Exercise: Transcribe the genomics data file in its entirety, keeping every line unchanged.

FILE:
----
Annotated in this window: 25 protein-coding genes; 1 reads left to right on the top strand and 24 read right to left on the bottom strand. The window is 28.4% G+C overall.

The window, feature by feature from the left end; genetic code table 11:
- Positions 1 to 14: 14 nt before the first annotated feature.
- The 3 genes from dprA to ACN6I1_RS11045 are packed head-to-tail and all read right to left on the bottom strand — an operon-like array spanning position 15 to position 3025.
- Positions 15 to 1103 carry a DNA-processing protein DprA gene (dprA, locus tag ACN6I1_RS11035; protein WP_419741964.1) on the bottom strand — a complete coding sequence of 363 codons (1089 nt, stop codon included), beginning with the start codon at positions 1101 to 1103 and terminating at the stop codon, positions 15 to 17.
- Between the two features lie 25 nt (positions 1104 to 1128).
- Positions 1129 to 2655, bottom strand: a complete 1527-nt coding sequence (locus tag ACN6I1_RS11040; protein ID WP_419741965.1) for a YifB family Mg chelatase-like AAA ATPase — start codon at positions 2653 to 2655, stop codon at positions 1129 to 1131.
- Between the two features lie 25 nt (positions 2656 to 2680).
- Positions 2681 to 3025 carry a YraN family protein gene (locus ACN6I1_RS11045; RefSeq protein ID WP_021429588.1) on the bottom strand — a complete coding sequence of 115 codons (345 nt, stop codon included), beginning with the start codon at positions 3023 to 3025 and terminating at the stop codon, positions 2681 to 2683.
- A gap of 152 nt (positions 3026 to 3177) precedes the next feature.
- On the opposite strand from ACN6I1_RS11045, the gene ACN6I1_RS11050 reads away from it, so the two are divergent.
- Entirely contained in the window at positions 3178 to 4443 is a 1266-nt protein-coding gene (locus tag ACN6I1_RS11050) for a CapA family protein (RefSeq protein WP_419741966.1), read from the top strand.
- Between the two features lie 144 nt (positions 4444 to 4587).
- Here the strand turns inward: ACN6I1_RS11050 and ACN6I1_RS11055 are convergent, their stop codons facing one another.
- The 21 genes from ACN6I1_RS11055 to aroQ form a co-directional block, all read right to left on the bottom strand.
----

Annotated in this window: 25 protein-coding genes; 1 reads left to right on the top strand and 24 read right to left on the bottom strand. The window is 28.4% G+C overall.

The window, feature by feature from the left end; genetic code table 11:
- Positions 1 to 14: 14 nt before the first annotated feature.
- The 3 genes from dprA to ACN6I1_RS11045 are packed head-to-tail and all read right to left on the bottom strand — an operon-like array spanning position 15 to position 3025.
- Positions 15 to 1103 carry a DNA-processing protein DprA gene (dprA, locus tag ACN6I1_RS11035; protein WP_419741964.1) on the bottom strand — a complete coding sequence of 363 codons (1089 nt, stop codon included), beginning with the start codon at positions 1101 to 1103 and terminating at the stop codon, positions 15 to 17.
- Between the two features lie 25 nt (positions 1104 to 1128).
- Positions 1129 to 2655, bottom strand: a complete 1527-nt coding sequence (locus tag ACN6I1_RS11040; protein ID WP_419741965.1) for a YifB family Mg chelatase-like AAA ATPase — start codon at positions 2653 to 2655, stop codon at positions 1129 to 1131.
- Between the two features lie 25 nt (positions 2656 to 2680).
- Positions 2681 to 3025 carry a YraN family protein gene (locus ACN6I1_RS11045; RefSeq protein ID WP_021429588.1) on the bottom strand — a complete coding sequence of 115 codons (345 nt, stop codon included), beginning with the start codon at positions 3023 to 3025 and terminating at the stop codon, positions 2681 to 2683.
- A gap of 152 nt (positions 3026 to 3177) precedes the next feature.
- On the opposite strand from ACN6I1_RS11045, the gene ACN6I1_RS11050 reads away from it, so the two are divergent.
- Entirely contained in the window at positions 3178 to 4443 is a 1266-nt protein-coding gene (locus tag ACN6I1_RS11050) for a CapA family protein (RefSeq protein WP_419741966.1), read from the top strand.
- Between the two features lie 144 nt (positions 4444 to 4587).
- Here the strand turns inward: ACN6I1_RS11050 and ACN6I1_RS11055 are convergent, their stop codons facing one another.
- The 21 genes from ACN6I1_RS11055 to aroQ form a co-directional block, all read right to left on the bottom strand.